Over 100 cities around the US have band together to work towards developing publicly-funded high speed internet – A DC suburb and The Star City
Over 100 cities around the US have band together to work towards developing publicly-funded high speed internet – A DC suburb and The Star City are on the list, but not RVA.
“The city’s leadership has recognized the power of a gigabit broadband community and how the broadband can help educate our residents, increase business productivity and allow government to act more efficiently,” said Alexandria Mayor William D. Euille about why he threw his support behind bringing higher-speed internet to his citizens.
Already recognized as a Top 10 Digital City, Alexandria joins Roanoke in the Next Century Cities project which hopes to bring lightning fast internet to more people.
What is 1 gig/mbs internet and why is it important for cities to have it?
“fast, reliable, and affordable Internet – at globally competitive speeds – is no longer optional. Residents, schools, libraries, and businesses require next-generation connectivity to succeed,” reads the nationwide project’s website. Since the FCC voted to allow localities to invest in broadband internet, the push for faster and cheaper web access has become paramount to communities who wish to compete in the coming years.
For context, Richmond currently has down 40 mb/s and upload 18 mb/s speeds – 1 gb/s speeds are about more than 20 times faster.
Still not sure what I’m talking about? Here’s a visual aid:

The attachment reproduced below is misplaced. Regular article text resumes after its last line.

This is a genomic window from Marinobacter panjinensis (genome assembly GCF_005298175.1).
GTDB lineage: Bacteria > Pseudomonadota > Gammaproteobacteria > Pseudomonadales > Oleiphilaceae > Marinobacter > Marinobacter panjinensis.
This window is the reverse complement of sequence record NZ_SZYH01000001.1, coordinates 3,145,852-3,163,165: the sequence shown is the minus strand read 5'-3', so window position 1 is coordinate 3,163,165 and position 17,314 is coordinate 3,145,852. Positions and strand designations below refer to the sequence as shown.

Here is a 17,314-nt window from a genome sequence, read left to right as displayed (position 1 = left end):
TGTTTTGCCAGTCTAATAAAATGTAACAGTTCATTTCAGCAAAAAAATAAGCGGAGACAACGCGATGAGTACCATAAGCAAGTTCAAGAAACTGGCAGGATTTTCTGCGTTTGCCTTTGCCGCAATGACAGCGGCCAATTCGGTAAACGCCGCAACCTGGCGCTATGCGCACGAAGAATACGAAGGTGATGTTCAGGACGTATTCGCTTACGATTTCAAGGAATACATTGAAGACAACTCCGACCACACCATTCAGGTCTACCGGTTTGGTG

A story from the Wall Street Journal explains some of the background on this issue, including private internet providers attempts to limit cities in search of faster internet:
Towns that explore the option generally do so because they believe private sector development of broadband hasn’t kept pace with their needs. FCC Chairman Tom Wheeler, above, and President Barack Obama have said towns need to be free to build their own networks if they decide it makes sense.
Telecom and cable companies, meanwhile, have objected to the use of government funds to compete with private business. The cost of building broadband networks to businesses and homes is high, and the laws help protect those investments by ensuring they don’t face competitors that have an unfair advantage, they say.
“Some states have designed thickets of red tape designed to limit competition,” Chairman Wheeler said. “We are cutting away that red tape consistent with Congress’s instructions to encourage the deployment of broadband.”
So what does this mean to us in RVA? Not much, sadly, unless we want to move north or way out west. But that’s kind of the point of a project like this – Cities like Alexandria and Roanoke are investing in public internet realizing if they want high-tech, high-paying jobs to come to their towns, they need the infrastructure to support it and they’re willing to spend the money and resources to make it happen.
Many of these programs started in traditionally conservative states – Tennessee lawmakers wanted to provide internet to rural constituents and AT&T wouldn’t pay for it so their state government stepped in. Now fiscal conservatives are surprisingly at odds with telecom companies over issues like this.
“This is part of a continued focus on the support of a sound infrastructure with targeted investments,” said Roanoke Mayor David A. Bowers. The Roanoke Valley Broadband Authority is in the process of engineering and constructing a 46 mile fiber optic network in the Valley that will serve business parks, large institutions, government facilities, and businesses and so far people seem pretty happy with the work being done.
“The future development of broadband service will further propel the City of Roanoke forward as a regional leader and an attractive place for new business,” said Bowers. “As the area continues to experience growth in the technology and health care sectors.”
So what’s up RVA’s creative/tech class – who’s fighting for faster internet here in Richmond?